New Year

Smoky Bars and a Derailed Train

It was New Year’s Eve in our small hilltown’s only bar and everybody in the joint seemed to be planning to quit smoking at the stroke of midnight. So naturally, they were all smoking heavily until then. 

That was before Massachusetts officially banned smoking in bars and nightclubs in July 2004. I was a non-smoker, but that night I couldn’t stop inhaling the cigarette smoke that hung in a thick cloud over our heads.

The man in the next table chain-smoked. “Quitting for the new year?” I asked. Yup, he said, although as I recall he ended up sticking with the habit.

Here’s another memorable New Year’s Eve: getting stuck on a train from Boston to Philly to meet my future in-laws because another train had derailed. Most of the passengers on our train were headed to Times Square in New York City and keenly disappointed they weren’t going to make it. People got drunk. Really drunk. And pissed. A fight broke out and the cops had to come on board somewhere in Connecticut to remove them.

Over the years, we’ve gone to friends’ houses, First Nights, bars, and many years, when the kids were little, stayed home where it was quiet. As I write this on New Year’s Eve, our plans are to spend the evening at the taproom of Floodwater Brewing, owned by our son, Zack — a great gathering spot for people in our village and beyond who like handcrafted beer, conversation, and local music. I probably will raise a glass of Cyborg Joan, my namesake brew, to the new year. (Yes, there’s a story behind that name.) That’s it in a can in the photo above.

Resolutions? I make them year round when I’m inspired, so I won’t bother tonight. 

Reflections? Personally, it was a pretty good year. My family is thriving. I am grateful for the health care I’ve received. I relish the amount of time I get to spend writing creatively now that I no longer have a job. Two books were published — thank you to my new and loyal readers. I ran unopposed for the Select Board (similar to a town council) in my town of Buckland. Now I am immersed in local politics, certainly an educational experience. The only blight has been the loss of a person close to me. 

For the past few days, I’ve been saying “Happy New Year” to strangers such as grocery store cashiers and post office clerks. Everyone has been receptive. I wish the same for you. To a Happy New Year. I like the sound of it myself.

New Year

Good Intentions for the New Year

Yup, I’m one of those people. The new year comes and it’s my chance to start over, at least for that part of my life that needs a bit of revving.

To backtrack a bit, I can say my New Year’s Eve celebrations have run the gamut from quiet to raucous. Quiet means the two of us staying at home, perhaps not even being awake for when the clock strikes midnight. Then there have been parties with the usual amount of misbehaving or awkwardness. Sometimes we attended a festive series of concerts for First Night, which seems to be a bit of a misnomer, although events like that are on hold this year.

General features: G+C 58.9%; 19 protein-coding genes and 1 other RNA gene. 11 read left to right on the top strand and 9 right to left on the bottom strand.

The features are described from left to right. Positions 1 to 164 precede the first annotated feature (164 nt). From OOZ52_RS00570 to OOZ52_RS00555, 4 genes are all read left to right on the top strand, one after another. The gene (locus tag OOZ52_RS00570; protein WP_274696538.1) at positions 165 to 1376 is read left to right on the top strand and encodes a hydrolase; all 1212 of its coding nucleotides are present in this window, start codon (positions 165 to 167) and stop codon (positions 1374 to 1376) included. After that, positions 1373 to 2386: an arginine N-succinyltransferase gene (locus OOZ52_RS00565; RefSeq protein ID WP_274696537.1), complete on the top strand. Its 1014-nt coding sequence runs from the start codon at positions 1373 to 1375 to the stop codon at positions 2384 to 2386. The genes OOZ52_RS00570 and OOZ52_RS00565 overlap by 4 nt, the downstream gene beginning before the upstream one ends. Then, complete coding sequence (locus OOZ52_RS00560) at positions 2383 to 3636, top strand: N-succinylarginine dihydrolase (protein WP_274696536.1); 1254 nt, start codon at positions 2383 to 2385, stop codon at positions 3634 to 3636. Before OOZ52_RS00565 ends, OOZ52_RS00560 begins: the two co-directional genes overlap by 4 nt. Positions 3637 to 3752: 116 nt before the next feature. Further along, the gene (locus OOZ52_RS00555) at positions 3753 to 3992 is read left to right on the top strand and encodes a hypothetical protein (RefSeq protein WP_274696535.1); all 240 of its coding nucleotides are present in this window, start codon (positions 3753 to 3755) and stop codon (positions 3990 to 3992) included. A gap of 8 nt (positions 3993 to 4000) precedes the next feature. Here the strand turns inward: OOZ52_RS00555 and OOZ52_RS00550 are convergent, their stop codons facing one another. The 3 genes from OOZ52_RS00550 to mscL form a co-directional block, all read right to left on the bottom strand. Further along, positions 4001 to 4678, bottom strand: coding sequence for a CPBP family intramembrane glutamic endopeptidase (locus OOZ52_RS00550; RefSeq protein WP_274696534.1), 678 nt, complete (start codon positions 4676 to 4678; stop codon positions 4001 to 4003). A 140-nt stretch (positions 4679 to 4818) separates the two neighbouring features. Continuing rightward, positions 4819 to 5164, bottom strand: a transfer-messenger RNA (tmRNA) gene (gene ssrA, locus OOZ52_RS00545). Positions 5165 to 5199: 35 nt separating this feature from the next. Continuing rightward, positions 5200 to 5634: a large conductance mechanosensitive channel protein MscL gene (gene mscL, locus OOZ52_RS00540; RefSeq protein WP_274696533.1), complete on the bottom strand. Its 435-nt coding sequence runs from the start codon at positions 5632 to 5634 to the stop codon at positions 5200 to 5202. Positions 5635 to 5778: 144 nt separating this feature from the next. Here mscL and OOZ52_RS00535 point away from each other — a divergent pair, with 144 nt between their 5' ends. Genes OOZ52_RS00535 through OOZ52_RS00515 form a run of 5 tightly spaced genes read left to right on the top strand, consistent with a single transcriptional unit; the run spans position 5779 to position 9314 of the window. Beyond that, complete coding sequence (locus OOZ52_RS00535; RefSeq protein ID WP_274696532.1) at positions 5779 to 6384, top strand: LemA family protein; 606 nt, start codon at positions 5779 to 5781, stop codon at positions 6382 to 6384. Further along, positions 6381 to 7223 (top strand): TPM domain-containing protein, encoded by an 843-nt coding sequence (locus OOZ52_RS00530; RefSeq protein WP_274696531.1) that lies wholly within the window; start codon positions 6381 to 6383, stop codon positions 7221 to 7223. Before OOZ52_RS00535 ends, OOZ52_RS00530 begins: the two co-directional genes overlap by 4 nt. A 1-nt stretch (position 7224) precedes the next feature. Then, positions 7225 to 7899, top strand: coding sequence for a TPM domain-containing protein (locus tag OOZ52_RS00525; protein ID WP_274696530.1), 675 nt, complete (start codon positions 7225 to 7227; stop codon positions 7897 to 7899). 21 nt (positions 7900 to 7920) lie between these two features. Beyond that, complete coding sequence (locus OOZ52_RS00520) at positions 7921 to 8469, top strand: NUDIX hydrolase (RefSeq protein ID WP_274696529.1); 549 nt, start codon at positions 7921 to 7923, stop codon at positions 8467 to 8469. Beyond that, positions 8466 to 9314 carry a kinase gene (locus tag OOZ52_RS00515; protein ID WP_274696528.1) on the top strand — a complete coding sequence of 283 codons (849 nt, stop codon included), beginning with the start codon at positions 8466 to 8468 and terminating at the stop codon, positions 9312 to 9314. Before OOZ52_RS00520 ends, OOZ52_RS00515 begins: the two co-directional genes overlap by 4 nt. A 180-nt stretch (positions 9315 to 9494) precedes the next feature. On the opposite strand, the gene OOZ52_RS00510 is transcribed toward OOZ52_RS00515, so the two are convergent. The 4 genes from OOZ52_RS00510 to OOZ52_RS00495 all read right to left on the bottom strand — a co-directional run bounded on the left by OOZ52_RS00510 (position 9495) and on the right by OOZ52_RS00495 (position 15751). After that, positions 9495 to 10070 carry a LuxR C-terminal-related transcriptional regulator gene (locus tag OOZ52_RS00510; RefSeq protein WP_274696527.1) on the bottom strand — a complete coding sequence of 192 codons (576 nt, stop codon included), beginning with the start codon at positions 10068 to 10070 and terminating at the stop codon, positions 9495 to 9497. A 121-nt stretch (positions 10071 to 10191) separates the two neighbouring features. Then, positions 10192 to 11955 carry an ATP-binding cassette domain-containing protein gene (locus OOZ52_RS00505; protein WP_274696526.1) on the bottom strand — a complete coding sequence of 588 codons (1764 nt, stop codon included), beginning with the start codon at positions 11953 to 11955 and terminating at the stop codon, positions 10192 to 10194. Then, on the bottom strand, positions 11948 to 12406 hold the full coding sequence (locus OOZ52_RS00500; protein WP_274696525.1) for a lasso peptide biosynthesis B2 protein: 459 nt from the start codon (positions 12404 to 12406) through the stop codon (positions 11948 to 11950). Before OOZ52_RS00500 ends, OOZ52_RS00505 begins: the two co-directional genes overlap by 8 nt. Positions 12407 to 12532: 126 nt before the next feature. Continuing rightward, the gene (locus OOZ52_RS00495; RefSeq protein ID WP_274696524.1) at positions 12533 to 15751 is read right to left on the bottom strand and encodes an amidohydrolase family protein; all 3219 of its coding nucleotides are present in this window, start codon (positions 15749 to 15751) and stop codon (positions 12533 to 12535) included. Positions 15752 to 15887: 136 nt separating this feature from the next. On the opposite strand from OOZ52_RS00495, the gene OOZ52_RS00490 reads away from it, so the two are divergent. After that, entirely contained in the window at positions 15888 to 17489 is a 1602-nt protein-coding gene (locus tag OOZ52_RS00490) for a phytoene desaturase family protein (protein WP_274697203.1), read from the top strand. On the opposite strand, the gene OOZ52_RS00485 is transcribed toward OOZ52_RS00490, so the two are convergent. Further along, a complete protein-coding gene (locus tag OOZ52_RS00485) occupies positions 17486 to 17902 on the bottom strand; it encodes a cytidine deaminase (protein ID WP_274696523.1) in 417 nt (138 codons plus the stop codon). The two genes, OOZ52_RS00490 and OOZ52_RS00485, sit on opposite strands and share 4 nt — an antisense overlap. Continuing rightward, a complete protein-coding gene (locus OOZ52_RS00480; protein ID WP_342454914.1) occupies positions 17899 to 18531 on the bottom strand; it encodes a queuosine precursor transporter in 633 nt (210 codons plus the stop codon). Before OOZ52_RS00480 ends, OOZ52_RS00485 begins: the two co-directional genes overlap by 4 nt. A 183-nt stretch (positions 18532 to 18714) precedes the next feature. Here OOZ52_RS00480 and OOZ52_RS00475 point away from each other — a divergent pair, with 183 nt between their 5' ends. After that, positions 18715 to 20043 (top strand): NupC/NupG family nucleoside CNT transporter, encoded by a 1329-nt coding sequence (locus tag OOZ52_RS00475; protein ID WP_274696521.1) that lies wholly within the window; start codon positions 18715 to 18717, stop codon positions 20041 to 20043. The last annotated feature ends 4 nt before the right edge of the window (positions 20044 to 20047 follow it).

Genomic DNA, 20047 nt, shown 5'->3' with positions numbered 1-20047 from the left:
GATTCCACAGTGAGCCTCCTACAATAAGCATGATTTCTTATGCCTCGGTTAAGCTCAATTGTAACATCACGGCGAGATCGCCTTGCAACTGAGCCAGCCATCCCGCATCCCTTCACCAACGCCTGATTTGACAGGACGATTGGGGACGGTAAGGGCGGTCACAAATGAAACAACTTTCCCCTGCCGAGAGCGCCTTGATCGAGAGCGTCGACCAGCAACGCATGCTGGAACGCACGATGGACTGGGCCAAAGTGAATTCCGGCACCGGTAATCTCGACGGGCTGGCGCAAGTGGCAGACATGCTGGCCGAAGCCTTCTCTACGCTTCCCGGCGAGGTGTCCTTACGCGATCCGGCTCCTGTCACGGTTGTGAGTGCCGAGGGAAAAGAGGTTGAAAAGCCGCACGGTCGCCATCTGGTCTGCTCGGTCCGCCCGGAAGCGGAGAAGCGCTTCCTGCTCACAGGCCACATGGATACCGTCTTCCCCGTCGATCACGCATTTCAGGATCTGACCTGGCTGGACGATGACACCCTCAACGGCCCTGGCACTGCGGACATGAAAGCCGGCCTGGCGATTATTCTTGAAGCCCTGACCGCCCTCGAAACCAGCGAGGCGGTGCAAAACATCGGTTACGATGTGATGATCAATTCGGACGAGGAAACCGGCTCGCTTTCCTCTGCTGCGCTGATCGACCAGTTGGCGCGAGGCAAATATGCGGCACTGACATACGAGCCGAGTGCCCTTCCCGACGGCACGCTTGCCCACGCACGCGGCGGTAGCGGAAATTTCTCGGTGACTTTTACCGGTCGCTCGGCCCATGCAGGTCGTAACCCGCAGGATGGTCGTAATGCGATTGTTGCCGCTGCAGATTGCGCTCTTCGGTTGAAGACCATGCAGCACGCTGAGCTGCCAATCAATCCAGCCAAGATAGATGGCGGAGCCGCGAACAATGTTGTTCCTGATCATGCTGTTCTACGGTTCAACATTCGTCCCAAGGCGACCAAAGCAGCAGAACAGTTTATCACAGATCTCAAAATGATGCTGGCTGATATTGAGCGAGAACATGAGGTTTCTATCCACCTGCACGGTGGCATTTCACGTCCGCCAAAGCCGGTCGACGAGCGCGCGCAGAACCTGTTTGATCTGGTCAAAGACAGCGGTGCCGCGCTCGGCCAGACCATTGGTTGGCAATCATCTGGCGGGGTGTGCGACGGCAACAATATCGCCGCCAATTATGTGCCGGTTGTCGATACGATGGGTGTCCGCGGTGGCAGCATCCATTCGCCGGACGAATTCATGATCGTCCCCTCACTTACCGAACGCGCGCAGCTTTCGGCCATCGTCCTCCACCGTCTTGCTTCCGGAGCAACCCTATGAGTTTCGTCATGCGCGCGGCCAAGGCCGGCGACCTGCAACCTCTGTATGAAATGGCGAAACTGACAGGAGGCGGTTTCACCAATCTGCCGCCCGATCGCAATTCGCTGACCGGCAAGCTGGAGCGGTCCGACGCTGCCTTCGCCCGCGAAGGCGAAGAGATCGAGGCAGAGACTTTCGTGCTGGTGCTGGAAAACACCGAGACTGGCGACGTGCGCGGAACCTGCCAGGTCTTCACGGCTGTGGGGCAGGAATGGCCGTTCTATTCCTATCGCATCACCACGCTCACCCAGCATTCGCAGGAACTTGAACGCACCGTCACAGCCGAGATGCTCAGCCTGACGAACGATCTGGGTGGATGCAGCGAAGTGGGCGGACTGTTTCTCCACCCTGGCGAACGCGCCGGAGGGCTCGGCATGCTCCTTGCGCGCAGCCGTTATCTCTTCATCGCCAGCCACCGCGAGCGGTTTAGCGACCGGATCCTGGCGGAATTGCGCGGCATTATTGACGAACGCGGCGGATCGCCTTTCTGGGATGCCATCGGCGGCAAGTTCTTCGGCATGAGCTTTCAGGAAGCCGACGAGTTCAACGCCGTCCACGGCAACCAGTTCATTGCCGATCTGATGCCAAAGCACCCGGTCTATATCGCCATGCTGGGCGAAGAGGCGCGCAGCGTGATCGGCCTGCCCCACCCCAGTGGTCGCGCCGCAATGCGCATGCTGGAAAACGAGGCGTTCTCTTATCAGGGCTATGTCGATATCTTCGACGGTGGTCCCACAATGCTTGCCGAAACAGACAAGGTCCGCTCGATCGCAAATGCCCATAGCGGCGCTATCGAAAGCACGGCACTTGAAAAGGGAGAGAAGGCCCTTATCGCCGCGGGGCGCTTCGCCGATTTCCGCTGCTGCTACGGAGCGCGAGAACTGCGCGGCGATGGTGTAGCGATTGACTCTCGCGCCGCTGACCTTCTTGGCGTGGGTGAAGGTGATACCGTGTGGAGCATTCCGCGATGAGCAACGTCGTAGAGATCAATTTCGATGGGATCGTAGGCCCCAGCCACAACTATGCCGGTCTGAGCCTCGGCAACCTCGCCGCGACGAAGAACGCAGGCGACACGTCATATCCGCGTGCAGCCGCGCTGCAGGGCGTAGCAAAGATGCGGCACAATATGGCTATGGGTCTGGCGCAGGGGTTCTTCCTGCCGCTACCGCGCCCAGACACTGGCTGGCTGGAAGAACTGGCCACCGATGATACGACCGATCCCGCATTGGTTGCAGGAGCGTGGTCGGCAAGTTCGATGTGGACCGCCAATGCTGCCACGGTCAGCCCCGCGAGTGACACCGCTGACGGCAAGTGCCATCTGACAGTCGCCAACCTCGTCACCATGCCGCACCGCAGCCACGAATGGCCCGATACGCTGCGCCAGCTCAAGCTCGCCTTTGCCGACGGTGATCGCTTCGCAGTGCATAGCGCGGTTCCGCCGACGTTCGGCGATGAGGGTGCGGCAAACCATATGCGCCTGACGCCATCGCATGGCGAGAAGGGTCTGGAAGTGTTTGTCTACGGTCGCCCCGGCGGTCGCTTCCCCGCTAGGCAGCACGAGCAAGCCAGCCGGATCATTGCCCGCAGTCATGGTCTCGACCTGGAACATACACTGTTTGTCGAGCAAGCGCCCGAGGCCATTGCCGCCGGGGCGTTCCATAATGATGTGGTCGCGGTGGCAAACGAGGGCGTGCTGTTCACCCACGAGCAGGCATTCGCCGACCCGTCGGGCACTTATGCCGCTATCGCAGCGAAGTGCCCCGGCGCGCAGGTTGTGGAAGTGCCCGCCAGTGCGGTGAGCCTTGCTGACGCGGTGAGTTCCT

I recall the first one Hank and I spent together. We were on a train from Boston to Philly, where I was going to meet his parents. The train was rocking with those who were already imbibing and on their way to Times Square in NYC for that famous ball to drop. Too bad the train broke down somewhere in Connecticut and the cops had to come aboard to quell the drunks.

Last night we were at our son’s, Floodwater Brewing, which is a short walk from our home in the Shelburne Falls village. Good music and company. Great beer. I had the Young Hankenstein. Cyborg Joan wasn’t on the menu. Yes, Zack named two beers after his parents.

But my attention each year is on the first day of the new year and what I can change about myself.

I’d say it typically comes down to habits. There are, of course, the one about making healthy choices. Just a few adjustments needed there, I believe.

But a huge change ahead — leaving journalism for good — should bring interesting opportunities. I officially end my job as the editor-in-chief overseeing three daily newspapers on Jan. 7 and will stay on three to four weeks to help with the transition.

After that my time is mine.

Last year, I was able to complete Working the Beat, Book No. 5 in my Isabel Long Mystery Series. (The proof arrived yesterday, thanks to the considerate postal deliverer who left it on our porch out of the rain. There it is above.) Considering the hours I put in as editor-in-chief, it was a bit of a miracle, getting up at 5 a.m., to complete this novel.